10. Ticket To Ride. Any band want to learn how to make a hit song? Listen to this one over and over -- it's all here. Great lyrics, great musicianship. John wrote it, Paul plays lead guitar and came up with the drum pattern that Ringo brilliantly plays. The Carpenters nearly killed this song by slowing it down. John called it "One of the earliest heavy metal records made." I say it is far too good for heavy metal.
11. You've Got To Hide Your Love Away. John does Dylan. This is the first time the Beatles played no electrical instruments. "...feeling two foot small..." was a brilliant line. I like watching them play this one in the movie "Help!" I also like watching "You're Gonna Lose That Girl" from the same movie. That song could have made this list, as well. Watch that song alone to see how the Beatles definitely started the music-video style that later filled up MTV.
12. Help! John later in life wanted to do this song slower. I'm glad he didn't. In the time honored tradition of "All My Loving" and "Ticket to Ride," the music is too bouncy for what is said in the lyrics. But I still love it and don't want it any other way. I love the way the background vocals precede the main vocalist in singing the lyrics. Also, I am used to the U.S. version -- so whenever I play this song on CD, I feel I am missing the James Bond like theme that preceded it on our records. I know the Beatles didn't write it and didn't include it in their version but it belongs at the beginning and that is that.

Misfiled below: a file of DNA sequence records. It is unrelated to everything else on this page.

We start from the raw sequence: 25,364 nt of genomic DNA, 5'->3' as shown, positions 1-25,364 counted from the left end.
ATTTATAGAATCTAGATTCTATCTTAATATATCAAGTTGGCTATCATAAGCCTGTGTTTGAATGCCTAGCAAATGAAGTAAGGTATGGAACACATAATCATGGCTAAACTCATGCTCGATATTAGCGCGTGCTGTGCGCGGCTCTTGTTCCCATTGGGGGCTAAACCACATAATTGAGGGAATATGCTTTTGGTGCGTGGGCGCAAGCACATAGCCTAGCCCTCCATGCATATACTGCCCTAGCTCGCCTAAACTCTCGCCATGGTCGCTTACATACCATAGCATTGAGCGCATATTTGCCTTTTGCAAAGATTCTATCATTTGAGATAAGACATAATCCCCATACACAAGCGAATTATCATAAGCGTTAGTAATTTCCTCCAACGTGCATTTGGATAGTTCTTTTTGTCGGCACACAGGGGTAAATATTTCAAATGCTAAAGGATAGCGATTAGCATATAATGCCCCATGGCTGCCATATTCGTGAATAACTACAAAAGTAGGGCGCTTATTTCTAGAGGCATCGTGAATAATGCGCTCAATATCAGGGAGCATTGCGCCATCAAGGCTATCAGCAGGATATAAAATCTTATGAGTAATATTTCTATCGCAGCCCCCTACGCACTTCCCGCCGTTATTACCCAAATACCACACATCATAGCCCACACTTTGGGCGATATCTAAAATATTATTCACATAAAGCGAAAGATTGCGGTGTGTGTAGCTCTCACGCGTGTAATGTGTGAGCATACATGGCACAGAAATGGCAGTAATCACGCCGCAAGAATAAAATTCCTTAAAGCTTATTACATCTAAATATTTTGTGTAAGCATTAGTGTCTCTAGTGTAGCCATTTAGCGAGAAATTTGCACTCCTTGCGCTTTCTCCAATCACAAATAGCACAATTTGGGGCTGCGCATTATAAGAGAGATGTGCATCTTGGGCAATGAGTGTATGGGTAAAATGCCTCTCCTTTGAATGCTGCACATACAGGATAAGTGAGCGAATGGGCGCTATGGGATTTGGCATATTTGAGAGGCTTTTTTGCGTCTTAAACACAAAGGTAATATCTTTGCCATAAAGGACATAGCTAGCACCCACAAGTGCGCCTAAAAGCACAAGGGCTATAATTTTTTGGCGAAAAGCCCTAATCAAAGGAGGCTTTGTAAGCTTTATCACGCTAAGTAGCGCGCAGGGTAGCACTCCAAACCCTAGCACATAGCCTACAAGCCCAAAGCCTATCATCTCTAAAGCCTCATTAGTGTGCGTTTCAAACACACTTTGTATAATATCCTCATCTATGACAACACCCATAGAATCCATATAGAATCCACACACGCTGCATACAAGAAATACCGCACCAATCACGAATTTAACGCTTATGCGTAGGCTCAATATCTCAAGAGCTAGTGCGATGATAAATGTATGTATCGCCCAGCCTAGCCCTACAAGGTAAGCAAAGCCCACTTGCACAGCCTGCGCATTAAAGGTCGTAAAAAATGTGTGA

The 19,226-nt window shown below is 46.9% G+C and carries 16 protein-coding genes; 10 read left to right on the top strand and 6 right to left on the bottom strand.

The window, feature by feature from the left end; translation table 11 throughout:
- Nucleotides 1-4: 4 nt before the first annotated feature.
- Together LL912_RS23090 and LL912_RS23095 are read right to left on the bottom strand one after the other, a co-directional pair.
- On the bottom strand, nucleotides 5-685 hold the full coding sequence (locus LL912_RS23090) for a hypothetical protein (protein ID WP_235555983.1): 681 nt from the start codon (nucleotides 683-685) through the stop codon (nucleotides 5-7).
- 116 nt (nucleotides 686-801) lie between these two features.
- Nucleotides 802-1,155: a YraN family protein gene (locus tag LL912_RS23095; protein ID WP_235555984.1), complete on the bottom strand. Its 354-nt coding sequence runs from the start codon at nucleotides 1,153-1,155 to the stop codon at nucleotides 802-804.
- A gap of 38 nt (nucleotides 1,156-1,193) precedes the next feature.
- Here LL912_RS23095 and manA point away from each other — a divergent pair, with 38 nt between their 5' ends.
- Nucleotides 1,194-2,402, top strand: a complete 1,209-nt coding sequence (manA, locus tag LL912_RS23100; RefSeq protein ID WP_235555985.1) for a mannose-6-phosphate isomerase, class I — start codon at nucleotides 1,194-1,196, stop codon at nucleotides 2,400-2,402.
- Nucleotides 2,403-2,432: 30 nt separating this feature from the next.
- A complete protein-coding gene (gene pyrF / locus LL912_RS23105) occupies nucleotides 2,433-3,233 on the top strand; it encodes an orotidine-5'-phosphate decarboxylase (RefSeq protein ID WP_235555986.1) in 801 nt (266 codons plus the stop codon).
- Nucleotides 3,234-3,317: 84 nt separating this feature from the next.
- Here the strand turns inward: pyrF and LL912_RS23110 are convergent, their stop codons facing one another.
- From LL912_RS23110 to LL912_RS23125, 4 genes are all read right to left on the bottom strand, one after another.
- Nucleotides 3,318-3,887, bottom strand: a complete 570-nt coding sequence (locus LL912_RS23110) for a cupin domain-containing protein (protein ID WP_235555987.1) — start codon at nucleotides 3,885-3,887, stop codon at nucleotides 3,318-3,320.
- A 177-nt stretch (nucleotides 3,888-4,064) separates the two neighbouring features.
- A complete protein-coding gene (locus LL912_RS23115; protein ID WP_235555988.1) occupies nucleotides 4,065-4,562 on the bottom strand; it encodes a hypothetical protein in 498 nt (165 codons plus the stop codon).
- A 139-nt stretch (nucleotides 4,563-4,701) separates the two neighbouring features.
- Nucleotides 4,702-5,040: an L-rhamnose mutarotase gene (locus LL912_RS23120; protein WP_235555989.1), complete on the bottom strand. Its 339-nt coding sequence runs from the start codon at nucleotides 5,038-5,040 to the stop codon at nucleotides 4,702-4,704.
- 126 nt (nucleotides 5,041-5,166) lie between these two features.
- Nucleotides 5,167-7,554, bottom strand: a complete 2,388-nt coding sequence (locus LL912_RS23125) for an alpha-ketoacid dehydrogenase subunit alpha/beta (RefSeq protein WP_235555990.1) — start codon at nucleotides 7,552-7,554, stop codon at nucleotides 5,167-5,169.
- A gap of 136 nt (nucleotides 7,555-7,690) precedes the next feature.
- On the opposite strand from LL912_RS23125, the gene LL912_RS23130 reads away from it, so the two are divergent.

13. I've Just Seen a Face. Paul does country and western, his way. Paul recorded this song, "I'm Down" and "Yesterday" all on the same day, and in that order. What a day, and what was he thinking? Possibly ruining his voice with "I'm Down" before he recorded "Yesterday" (which does not make my list -- maybe I have heard it too much. It's still a great song -- just not in my top 40). "I've Just Seen a Face" is a great tumbling set of lyrics, perfectly performed. If I play the beginning of this song with the descending guitar line -- I have to hear the rest.
14. Norwegian Wood (This Bird has Flown). George's first use of the sitar and Ravi Shankar cringed. It works for me with the sitar doubling the guitar, but then again I am not a sitar master. John wrote this one about an affair he had. Paul says he came up with the idea to burn the place down at the end. It is still great poetry set to great music.